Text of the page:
Costello Tetra (Hemigrammus hyanuary)
The Costello Tetra is seen much less often in the hobby than it used to be and it is sometimes mistaken for the common Head and Tail Light Tetra, as it resembles an elongated variant of that species.
The Costello Tetra is a peaceful and somewhat placid fish and is best kept in a community tank with fish of similar size. It will not compete well with very boisterous or much larger tankmates as they are easily intimidated by more extensive or more rowdy species.
These Tetras are naturally a shoaling species and will fare much better when in the company of its kind. It would be best if you kept Costello Tetras in groups of at least six preferably more. Like most Tetras, it looks far more effective and natural-looking when maintained together, and the fish will also feel more secure.
The Costello Tetra has an elongated pale silvery-olive body with a distinct bright yellowish-green lateral stripe running along the gills to the caudal peduncle. On the caudal peduncle, you will find a large black spot. Their caudal fin is distinctly forked, and their fins are translucent with a delicate yellow hint.
|Scientific Name||Hemigrammus hyanuary|
|Other Names||January Tetra|
|Aquarium Level||Middle - Top|
|Difficulty||Beginner - Intermediate|
|Best kept as||Groups 6+|
|Lifespan||3 - 5 years|
|PH||6.0 - 7.0|
|GH||2 - 15|
|74 - 80℉|
23.3 - 26.7℃
Photos of the Costello Tetra
The Costello Tetras are endemic to the Central and Upper Amazon basin through Lake Hyanuary near Manaus in Brazil as well as Peru in South America. They inhabit soft and acidic brown coloured water stained from tannins in slow-moving rivers, streams and floodplain lakes covered with dense vegetation.
What to feed the Costello Tetra
The Costello Tetra is not fussy when it comes to the food they eat. It would be beneficial for them if you Provide a mix of good quality dried foods such as flakes, pellets and granules alongside small live and frozen foods such as daphnia, mosquito larvae and brine shrimp.
How to sex the Costello Tetra
It is relatively simple to differentiate male from female Costello Tetras. Males are slightly smaller and much slimmer than females and have a small hook on the anal fin that is absent in females. In contrast, females are larger and more rounded in the body and slightly less vibrant than males.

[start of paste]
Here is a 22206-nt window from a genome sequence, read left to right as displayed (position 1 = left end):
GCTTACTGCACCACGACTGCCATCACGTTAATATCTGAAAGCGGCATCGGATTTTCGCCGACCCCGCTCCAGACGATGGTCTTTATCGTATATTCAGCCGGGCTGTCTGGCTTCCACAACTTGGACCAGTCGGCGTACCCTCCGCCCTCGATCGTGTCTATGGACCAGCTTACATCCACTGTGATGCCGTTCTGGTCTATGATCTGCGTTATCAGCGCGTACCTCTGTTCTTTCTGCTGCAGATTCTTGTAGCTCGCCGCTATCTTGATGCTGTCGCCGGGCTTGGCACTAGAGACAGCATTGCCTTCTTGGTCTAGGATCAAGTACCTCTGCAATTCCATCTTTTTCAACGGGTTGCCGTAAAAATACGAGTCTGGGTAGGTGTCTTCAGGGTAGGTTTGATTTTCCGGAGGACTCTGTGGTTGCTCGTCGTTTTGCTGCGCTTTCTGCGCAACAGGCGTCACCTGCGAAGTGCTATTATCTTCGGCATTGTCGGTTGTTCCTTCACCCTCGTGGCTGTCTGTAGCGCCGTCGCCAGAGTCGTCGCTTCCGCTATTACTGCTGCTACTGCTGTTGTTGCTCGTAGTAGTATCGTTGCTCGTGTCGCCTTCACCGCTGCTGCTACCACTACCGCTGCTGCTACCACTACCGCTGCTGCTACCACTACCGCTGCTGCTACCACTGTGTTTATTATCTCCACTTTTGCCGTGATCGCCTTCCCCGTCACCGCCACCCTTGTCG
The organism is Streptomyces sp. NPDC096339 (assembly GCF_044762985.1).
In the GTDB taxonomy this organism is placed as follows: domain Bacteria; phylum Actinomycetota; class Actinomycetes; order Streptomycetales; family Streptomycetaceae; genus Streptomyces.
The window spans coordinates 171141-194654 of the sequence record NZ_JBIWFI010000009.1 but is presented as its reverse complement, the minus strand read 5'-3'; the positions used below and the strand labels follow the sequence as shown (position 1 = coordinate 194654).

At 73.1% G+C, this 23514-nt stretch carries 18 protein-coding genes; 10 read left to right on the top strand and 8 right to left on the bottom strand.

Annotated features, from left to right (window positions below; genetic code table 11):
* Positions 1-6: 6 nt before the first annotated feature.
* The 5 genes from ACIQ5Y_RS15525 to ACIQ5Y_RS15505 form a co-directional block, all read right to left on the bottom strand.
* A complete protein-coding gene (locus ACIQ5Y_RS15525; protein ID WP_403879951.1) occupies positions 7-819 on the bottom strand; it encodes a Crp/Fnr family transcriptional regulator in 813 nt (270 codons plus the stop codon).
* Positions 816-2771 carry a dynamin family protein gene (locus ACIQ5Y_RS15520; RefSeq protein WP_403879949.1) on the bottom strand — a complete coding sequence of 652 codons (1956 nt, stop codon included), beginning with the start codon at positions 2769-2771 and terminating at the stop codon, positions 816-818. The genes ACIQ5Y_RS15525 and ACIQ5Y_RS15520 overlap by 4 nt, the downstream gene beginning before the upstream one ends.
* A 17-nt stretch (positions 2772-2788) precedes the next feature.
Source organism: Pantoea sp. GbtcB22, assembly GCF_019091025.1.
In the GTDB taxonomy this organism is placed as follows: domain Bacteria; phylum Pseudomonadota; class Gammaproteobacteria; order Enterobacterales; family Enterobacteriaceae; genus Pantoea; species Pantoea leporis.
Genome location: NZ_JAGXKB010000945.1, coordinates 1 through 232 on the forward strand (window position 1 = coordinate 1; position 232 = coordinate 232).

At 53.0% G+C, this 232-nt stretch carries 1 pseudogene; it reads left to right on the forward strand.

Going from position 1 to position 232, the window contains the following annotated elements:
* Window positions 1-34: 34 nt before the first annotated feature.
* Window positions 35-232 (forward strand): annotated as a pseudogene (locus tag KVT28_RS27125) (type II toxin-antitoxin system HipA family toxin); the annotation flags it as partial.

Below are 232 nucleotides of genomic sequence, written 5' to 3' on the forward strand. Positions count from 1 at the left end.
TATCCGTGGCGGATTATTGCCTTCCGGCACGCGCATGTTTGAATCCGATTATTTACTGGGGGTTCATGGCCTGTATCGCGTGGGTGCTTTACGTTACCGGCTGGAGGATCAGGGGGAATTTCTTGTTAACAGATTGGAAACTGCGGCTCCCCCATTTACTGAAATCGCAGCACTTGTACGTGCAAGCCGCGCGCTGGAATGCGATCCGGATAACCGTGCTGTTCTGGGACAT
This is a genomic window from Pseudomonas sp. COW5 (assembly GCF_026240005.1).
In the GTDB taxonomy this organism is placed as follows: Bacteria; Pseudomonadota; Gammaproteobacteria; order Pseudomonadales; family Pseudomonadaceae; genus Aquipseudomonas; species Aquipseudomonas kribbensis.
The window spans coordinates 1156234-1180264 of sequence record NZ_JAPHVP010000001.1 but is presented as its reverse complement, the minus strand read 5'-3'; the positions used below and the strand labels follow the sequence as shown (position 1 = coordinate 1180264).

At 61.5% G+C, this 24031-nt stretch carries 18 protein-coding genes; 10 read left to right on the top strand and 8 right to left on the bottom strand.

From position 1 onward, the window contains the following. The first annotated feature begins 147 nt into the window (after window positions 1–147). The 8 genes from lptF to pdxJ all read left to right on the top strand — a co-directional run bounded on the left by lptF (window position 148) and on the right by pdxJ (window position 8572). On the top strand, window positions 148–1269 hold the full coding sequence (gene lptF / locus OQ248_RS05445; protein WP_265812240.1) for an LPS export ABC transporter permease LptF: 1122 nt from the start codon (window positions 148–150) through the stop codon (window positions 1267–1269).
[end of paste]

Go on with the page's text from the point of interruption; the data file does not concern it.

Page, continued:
How to breed the Costello Tetra
Costello Tetras are relatively easy to breed, and in the confines of a well-planted tank, you may notice small numbers of young appear without any intervention from time to time.
However, if you wish to raise a higher quantity of fry, it would be better to set up a small separate breeding aquarium. This tank should contain soft, acidic water, with the temperature being towards the high end of the recommended range. You should also add clumps of Java moss or a few bunches of fine-leaved plants to the breeding tank to give the fish a place to scatter their eggs, and you should provide very gentle filtration using a small air-driven sponge filter. It would be best if you did not dedicate lighting in the tank, as eggs and fry tend to be light sensitive.
Before you attempt to spawn these Tetras, you should condition them on small meaty live or frozen foods. You can then acclimate a mix of both males and females into the breeding tank in the evening. The next morning, when sunlight hits the tank, spawning should begin.
You should remove the parents immediately after spawning stops as they will consume the eggs. Many hobbyists use fine mesh on the bottom of the tank; this is so the eggs can fall through safely, away from the attention of the adult fish.
The eggs will usually hatch within 24-36 hours, and the fry should become free swimming 72-96 hours after that. It would be ideal if you kept the tank in darkness once eggs have been scattered as this will protect them and the developing sensitive young fry from being damaged by bright light.
The babies will initially feed on their yolk sacs once they have consumed it you should then feed them infusoria followed by microworm and baby brine shrimp as they develop.